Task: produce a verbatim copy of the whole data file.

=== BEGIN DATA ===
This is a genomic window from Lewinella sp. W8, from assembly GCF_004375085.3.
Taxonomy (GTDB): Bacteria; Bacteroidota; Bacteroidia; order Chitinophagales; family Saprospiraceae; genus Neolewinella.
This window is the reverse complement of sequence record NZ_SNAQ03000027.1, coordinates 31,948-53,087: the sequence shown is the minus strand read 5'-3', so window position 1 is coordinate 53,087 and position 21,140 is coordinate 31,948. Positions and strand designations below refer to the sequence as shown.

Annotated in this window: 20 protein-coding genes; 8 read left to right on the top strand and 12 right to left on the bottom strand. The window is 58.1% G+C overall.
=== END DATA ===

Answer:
This is a genomic window from Lewinella sp. W8, from assembly GCF_004375085.3.
Taxonomy (GTDB): Bacteria; Bacteroidota; Bacteroidia; order Chitinophagales; family Saprospiraceae; genus Neolewinella.
This window is the reverse complement of sequence record NZ_SNAQ03000027.1, coordinates 31,948-53,087: the sequence shown is the minus strand read 5'-3', so window position 1 is coordinate 53,087 and position 21,140 is coordinate 31,948. Positions and strand designations below refer to the sequence as shown.

Annotated in this window: 20 protein-coding genes; 8 read left to right on the top strand and 12 right to left on the bottom strand. The window is 58.1% G+C overall.